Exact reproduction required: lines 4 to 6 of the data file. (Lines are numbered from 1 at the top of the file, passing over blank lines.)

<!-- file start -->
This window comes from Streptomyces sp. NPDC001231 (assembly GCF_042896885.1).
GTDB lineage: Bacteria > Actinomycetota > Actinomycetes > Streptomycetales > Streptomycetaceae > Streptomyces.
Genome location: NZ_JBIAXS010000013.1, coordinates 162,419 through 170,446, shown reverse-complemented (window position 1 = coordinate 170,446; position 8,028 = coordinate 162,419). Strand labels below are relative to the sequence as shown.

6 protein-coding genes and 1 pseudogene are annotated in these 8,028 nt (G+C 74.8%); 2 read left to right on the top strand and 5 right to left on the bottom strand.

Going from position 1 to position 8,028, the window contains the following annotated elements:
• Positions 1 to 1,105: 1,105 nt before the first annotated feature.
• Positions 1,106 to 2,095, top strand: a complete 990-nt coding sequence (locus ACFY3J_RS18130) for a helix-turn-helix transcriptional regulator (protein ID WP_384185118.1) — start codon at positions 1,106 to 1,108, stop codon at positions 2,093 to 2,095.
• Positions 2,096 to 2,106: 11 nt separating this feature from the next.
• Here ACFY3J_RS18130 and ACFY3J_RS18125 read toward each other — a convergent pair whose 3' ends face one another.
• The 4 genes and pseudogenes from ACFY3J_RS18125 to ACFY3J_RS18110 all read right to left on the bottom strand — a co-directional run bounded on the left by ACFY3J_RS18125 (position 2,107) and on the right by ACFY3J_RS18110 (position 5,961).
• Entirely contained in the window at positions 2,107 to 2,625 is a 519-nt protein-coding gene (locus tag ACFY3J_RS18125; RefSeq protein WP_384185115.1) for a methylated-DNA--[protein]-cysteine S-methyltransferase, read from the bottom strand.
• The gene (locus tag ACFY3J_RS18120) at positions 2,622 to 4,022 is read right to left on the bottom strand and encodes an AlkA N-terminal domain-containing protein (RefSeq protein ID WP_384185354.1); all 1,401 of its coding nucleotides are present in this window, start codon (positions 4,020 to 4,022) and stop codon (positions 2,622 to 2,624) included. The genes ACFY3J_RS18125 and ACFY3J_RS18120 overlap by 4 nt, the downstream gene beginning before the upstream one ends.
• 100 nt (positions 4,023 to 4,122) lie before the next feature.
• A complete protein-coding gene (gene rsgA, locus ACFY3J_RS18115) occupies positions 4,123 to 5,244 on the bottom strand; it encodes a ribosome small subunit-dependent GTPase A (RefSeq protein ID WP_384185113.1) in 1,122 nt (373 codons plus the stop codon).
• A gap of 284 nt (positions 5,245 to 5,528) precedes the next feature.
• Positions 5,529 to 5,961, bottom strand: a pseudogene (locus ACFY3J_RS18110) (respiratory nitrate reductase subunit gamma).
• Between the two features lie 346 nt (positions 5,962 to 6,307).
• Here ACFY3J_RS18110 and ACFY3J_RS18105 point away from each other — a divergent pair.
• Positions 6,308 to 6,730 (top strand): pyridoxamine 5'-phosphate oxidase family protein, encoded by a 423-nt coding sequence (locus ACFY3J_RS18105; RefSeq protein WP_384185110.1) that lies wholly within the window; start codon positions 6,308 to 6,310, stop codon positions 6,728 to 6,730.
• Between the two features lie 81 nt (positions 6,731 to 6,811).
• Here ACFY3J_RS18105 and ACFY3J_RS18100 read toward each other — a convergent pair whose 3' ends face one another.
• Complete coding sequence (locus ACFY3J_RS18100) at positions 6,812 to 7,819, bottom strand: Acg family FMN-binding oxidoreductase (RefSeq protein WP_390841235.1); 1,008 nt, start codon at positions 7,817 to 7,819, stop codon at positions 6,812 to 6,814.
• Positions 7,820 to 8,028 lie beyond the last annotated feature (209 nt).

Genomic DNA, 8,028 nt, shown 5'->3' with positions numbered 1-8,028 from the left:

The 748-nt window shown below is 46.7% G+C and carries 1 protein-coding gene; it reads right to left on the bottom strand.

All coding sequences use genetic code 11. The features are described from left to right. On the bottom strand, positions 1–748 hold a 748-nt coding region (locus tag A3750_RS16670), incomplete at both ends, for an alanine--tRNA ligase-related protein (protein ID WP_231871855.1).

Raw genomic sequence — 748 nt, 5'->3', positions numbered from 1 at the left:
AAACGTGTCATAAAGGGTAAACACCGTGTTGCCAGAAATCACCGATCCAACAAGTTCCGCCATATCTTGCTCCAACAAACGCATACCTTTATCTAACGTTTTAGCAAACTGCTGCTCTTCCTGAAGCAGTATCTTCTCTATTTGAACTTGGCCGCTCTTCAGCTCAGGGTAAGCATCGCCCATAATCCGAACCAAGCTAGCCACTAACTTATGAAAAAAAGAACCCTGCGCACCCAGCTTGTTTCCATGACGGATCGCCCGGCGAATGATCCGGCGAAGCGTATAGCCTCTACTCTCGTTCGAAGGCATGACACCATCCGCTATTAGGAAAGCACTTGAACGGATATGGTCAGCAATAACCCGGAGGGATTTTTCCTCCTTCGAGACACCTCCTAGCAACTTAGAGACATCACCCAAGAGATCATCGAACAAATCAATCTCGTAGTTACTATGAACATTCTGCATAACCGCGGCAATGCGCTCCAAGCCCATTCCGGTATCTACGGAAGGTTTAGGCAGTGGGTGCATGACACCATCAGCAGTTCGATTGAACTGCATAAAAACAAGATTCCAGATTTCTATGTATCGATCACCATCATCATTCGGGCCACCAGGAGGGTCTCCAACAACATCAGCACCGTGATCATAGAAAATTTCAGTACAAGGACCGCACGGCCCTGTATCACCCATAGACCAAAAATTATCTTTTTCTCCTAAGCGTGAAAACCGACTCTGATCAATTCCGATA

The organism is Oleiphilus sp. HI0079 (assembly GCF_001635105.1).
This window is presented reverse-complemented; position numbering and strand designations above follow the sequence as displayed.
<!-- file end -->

6 protein-coding genes and 1 pseudogene are annotated in these 8,028 nt (G+C 74.8%); 2 read left to right on the top strand and 5 right to left on the bottom strand.

Going from position 1 to position 8,028, the window contains the following annotated elements:
• Positions 1 to 1,105: 1,105 nt before the first annotated feature.